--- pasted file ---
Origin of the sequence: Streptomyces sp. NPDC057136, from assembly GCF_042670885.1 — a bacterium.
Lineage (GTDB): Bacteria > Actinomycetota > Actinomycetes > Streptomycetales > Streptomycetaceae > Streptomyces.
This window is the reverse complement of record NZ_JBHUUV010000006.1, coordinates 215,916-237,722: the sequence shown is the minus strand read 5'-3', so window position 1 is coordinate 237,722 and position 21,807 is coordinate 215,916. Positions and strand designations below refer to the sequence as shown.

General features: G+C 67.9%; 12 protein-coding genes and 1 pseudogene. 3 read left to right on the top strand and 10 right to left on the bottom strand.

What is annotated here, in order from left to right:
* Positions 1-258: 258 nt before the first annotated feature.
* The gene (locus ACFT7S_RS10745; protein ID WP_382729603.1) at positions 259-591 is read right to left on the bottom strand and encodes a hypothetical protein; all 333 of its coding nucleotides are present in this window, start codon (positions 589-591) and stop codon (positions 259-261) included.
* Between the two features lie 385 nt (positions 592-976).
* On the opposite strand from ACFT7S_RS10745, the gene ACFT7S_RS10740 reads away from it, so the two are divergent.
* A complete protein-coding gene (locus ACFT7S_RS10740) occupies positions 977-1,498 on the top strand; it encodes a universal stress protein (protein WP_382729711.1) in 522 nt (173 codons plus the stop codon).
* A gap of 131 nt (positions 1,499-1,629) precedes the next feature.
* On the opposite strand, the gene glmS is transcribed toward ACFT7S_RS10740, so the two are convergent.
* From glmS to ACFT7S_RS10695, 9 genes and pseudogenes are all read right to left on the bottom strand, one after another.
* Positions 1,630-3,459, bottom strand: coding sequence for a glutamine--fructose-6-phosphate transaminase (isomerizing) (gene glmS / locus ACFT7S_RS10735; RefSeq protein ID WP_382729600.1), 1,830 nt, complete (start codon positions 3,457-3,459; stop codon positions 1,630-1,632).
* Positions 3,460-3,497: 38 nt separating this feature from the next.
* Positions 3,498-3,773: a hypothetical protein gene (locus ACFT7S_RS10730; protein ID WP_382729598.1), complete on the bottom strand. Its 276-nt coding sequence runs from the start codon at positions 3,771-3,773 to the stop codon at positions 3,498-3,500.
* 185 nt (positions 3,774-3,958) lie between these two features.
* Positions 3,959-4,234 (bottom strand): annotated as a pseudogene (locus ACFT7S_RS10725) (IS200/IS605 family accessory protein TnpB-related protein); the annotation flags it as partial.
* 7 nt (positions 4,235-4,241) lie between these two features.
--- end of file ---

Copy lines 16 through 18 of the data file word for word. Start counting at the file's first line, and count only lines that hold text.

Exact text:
* Positions 3,498-3,773: a hypothetical protein gene (locus ACFT7S_RS10730; protein ID WP_382729598.1), complete on the bottom strand. Its 276-nt coding sequence runs from the start codon at positions 3,771-3,773 to the stop codon at positions 3,498-3,500.
* 185 nt (positions 3,774-3,958) lie between these two features.
* Positions 3,959-4,234 (bottom strand): annotated as a pseudogene (locus ACFT7S_RS10725) (IS200/IS605 family accessory protein TnpB-related protein); the annotation flags it as partial.